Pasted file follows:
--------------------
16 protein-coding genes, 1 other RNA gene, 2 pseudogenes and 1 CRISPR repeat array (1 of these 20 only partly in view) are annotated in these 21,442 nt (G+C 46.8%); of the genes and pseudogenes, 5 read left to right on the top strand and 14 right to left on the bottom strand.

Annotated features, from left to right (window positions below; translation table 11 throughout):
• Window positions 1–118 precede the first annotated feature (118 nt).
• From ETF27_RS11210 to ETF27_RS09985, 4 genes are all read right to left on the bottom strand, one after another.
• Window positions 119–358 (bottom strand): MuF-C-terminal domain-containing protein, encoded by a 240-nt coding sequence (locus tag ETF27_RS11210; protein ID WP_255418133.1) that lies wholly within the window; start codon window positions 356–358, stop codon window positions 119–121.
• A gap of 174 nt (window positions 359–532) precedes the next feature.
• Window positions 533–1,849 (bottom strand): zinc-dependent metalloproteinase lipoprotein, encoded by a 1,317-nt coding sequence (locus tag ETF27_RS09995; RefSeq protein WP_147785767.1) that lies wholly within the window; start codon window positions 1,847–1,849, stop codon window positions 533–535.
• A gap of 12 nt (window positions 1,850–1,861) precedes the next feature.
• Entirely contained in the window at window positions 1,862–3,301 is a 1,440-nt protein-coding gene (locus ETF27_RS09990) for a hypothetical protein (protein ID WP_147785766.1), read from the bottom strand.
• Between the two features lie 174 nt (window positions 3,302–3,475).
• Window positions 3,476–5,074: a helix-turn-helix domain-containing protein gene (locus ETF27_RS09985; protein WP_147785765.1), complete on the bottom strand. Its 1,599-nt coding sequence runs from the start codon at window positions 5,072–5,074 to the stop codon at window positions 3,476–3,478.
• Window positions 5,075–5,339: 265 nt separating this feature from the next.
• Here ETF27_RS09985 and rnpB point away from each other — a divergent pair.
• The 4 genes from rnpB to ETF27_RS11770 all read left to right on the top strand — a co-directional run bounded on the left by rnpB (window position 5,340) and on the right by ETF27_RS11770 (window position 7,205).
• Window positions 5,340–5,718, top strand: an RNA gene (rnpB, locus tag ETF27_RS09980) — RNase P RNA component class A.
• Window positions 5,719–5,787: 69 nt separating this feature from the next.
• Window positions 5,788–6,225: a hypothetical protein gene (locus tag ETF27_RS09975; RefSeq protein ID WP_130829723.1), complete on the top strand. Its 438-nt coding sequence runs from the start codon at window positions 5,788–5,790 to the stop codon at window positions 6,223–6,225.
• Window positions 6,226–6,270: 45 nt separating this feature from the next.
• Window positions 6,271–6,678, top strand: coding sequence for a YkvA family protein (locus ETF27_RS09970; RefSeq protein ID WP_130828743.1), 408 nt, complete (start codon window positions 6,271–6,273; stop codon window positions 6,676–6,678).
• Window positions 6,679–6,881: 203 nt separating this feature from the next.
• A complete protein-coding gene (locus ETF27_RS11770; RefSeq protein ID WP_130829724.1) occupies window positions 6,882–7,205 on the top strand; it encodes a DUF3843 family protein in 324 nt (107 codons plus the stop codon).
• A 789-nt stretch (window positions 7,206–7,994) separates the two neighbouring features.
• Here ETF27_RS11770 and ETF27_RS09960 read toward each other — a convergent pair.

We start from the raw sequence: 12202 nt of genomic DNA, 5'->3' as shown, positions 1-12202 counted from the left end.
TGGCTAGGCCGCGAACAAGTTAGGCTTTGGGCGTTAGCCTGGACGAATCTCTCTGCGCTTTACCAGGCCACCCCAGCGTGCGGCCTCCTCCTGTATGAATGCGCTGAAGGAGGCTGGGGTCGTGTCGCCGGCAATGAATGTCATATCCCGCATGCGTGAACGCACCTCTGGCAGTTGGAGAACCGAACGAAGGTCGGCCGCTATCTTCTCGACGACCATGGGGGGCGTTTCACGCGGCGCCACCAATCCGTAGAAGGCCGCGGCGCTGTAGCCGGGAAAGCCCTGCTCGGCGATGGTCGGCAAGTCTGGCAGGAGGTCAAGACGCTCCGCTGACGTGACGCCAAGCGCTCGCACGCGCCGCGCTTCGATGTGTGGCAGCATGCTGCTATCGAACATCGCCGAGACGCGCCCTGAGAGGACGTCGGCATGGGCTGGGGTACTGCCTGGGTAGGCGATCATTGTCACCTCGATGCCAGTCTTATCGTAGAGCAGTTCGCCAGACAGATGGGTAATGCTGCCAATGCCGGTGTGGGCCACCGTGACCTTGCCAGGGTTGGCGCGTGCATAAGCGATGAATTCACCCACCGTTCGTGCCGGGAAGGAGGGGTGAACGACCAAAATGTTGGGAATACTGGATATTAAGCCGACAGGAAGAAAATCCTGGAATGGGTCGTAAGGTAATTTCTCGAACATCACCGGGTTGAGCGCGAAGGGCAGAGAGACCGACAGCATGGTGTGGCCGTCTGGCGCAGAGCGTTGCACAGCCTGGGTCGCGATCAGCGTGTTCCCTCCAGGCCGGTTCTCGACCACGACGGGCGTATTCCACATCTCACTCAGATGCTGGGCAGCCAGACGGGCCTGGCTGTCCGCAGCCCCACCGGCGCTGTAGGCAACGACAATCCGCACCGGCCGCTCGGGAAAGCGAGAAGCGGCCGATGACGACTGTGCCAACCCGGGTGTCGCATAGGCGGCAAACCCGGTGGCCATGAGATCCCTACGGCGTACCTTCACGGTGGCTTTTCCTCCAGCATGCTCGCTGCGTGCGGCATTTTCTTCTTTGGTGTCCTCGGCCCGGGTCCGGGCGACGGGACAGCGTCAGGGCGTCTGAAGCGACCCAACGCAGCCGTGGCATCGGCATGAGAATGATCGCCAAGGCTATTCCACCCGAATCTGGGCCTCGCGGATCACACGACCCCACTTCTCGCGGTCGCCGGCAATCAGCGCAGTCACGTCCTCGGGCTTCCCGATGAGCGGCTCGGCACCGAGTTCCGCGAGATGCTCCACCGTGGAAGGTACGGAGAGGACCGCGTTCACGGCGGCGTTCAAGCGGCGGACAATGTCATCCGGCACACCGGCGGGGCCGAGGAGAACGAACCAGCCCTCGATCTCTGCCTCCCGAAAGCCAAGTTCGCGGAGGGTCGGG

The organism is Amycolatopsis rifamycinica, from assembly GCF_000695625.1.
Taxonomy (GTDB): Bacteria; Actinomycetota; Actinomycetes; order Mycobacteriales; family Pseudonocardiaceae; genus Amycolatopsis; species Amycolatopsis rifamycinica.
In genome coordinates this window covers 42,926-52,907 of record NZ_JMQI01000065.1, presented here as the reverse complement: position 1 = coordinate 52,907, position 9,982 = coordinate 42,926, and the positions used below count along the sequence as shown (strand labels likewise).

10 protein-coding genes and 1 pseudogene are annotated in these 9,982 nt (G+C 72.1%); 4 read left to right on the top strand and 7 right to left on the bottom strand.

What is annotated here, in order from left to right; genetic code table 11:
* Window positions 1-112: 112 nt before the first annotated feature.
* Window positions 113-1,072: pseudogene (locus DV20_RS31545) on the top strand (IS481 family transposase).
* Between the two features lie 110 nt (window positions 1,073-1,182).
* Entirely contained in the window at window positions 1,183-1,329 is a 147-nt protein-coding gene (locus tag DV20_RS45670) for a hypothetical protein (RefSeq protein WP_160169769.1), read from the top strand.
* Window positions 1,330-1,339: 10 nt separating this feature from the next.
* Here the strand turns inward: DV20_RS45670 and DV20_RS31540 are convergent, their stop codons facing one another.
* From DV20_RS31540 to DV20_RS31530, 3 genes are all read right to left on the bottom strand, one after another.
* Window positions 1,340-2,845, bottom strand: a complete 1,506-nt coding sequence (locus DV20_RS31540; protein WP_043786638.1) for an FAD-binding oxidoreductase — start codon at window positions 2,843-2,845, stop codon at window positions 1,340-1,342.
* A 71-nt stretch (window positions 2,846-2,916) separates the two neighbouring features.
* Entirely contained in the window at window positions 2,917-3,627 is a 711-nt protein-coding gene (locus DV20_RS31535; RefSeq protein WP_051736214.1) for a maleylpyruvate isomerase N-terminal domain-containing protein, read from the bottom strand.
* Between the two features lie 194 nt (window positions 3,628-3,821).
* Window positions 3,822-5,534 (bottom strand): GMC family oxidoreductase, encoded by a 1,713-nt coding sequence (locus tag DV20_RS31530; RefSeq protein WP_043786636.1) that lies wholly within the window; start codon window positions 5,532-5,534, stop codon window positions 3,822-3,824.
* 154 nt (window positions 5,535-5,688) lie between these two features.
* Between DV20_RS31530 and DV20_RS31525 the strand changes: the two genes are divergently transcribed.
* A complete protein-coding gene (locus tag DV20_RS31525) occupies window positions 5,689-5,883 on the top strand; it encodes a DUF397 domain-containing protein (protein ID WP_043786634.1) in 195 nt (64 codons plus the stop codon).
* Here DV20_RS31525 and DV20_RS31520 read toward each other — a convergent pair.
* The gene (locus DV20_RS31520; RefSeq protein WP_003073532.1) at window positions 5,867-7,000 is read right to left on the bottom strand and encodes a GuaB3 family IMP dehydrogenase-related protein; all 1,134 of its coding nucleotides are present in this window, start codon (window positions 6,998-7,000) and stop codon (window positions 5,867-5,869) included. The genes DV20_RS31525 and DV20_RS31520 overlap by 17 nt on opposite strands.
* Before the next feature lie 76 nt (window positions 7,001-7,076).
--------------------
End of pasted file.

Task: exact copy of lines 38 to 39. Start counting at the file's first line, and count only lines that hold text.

* Window positions 1,340-2,845, bottom strand: a complete 1,506-nt coding sequence (locus DV20_RS31540; protein WP_043786638.1) for an FAD-binding oxidoreductase — start codon at window positions 2,843-2,845, stop codon at window positions 1,340-1,342.
* A 71-nt stretch (window positions 2,846-2,916) separates the two neighbouring features.